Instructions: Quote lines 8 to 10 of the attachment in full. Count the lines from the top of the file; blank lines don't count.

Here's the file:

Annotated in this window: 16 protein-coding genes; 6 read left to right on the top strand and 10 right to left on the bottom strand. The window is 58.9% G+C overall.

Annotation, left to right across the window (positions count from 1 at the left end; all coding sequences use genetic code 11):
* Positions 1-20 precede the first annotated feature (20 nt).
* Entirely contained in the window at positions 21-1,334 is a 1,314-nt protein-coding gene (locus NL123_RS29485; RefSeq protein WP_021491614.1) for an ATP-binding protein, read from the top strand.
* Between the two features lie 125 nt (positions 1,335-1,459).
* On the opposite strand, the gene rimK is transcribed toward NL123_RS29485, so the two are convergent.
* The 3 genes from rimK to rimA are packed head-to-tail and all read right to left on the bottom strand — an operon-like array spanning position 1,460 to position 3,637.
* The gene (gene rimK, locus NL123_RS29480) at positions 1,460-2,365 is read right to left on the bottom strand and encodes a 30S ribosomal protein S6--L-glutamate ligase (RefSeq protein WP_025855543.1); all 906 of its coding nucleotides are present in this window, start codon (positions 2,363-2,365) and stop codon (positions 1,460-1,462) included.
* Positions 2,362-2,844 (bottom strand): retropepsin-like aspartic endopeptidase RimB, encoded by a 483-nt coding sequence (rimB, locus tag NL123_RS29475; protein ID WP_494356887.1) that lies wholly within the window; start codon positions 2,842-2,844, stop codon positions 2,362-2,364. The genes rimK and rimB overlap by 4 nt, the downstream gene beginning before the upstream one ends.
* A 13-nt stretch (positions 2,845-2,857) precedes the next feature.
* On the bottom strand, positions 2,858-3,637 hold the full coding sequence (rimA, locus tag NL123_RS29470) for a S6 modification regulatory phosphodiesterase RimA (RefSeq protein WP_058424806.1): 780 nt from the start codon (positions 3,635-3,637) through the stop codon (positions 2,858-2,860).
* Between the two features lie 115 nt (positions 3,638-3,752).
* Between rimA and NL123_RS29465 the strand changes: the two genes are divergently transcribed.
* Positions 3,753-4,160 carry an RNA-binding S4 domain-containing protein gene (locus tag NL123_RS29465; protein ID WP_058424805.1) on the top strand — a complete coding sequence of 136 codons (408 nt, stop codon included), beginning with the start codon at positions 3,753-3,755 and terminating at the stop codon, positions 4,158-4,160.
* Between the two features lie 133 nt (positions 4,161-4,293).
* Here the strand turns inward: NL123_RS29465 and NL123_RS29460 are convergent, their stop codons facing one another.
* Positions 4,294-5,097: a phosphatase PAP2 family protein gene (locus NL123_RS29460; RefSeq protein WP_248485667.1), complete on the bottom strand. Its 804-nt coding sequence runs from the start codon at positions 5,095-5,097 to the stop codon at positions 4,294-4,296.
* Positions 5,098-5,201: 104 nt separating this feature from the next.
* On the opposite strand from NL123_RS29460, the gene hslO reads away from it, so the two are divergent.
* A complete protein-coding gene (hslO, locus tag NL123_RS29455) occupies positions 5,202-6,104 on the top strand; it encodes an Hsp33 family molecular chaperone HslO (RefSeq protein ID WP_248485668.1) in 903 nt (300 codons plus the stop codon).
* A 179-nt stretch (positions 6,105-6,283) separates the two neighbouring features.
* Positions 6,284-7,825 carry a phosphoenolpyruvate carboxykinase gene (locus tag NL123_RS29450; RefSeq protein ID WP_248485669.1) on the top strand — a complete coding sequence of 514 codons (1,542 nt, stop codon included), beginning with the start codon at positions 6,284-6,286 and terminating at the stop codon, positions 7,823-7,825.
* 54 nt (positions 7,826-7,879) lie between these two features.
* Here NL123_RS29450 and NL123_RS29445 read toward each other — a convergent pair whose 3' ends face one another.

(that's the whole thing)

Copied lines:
* The gene (gene rimK, locus NL123_RS29480) at positions 1,460-2,365 is read right to left on the bottom strand and encodes a 30S ribosomal protein S6--L-glutamate ligase (RefSeq protein WP_025855543.1); all 906 of its coding nucleotides are present in this window, start codon (positions 2,363-2,365) and stop codon (positions 1,460-1,462) included.
* Positions 2,362-2,844 (bottom strand): retropepsin-like aspartic endopeptidase RimB, encoded by a 483-nt coding sequence (rimB, locus tag NL123_RS29475; protein ID WP_494356887.1) that lies wholly within the window; start codon positions 2,842-2,844, stop codon positions 2,362-2,364. The genes rimK and rimB overlap by 4 nt, the downstream gene beginning before the upstream one ends.
* A 13-nt stretch (positions 2,845-2,857) precedes the next feature.